First is the belief that the party’s electoral machinery and captive vote-bank can overcome any Opposition challenge. The results of the 2021 Assembly polls have reinforced this confidence to the point of arrogance. Despite substantial increase in number of seats (going up from 3 to 77) and vote-share (from 10.1 percent to 38 percent), the BJP fell far short of dislodging Trinamool. Its subsequent meltdown revealed organisational weakness and leadership deficit that will be difficult to overcome in the near term. Having learned the hard way, the party’s central leadership is unlikely to repeat the mistake of depending on defectors to topple Trinamool. Among other Opposition parties, the Congress has been decimated and a spent force that appears to be well beyond redemption. The CPI-M (Communist Party of India-Marxist) was razed to the ground. Although showing some signs of revival, it does not look like the proverbial phoenix that can rise from the ashes. That can explain to an extent this attitude of defiance in the face of compelling evidence.
There is a second consideration that may be dictating the stance of Trinamool spokespersons. It is their anxiety to preserve the image of state government given the ambitions of its supreme leader, Mamata Banerjee, to be at the centre of national politics in the run up to the Lok Sabha elections. With several other contenders in the field vying for the lead role in the Opposition cast line up, Banerjee cannot afford any dent in her reputation. Hence, the all-out attempt to ward off any adverse publicity and shift blame towards the Central government.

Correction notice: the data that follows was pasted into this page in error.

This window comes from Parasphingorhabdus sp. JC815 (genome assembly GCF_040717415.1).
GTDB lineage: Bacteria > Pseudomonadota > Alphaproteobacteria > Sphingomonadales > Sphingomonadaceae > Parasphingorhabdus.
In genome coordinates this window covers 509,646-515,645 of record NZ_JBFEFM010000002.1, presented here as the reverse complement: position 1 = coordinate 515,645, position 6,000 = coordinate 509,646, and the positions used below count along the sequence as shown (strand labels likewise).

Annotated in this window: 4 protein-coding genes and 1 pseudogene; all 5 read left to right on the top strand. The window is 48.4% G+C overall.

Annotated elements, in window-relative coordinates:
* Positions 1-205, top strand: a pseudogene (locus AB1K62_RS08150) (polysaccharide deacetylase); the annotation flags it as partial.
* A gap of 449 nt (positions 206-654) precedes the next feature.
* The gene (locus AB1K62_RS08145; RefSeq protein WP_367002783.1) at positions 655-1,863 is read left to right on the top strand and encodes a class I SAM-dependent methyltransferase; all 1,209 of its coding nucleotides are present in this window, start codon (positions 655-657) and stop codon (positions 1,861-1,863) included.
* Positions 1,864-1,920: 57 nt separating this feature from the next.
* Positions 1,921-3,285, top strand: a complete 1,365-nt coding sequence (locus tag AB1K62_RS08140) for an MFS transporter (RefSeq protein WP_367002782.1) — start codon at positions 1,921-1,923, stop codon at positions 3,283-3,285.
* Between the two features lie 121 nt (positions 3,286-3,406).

However, not everything is going in favour of the West Bengal government. The ongoing investigations of the Enforcement Directorate (ED) and Central Bureau of Investigation (CBI) have put the government on a back foot. Even the hype and publicity surrounding the Durga Puja carnival could not wipe away the accumulated negative perception. The communal clashes on the Day of Eid-e-Milad and Kojagari Lakshmi Puja (a very important festival for Bengalis marking the end of Puja festivities) have exposed the malaise and fault lines that have developed over the years.
The BJP is clearing up the ante at every step. Its new leadership duo of Suvendu Adhikari and Sukanta Majumdar are displaying renewed spunk and determination. This was evident in their response to the Kidderpore-Mominpur violence and also “Nabanna Abhijan” before the Pujas. They are routinely escalating the issues to the Central government, which is maintaining a studied silence. Meanwhile, with the Durga Puja season behind, the investigative agencies can be expected to resume their probes with greater gusto — probably leading to some more high-profile arrests and startling revelations. The Trinamool, obviously, understands the implications and are playing its cards carefully. Of late, it has toned down the rhetoric and calibrated its criticism against the Central government.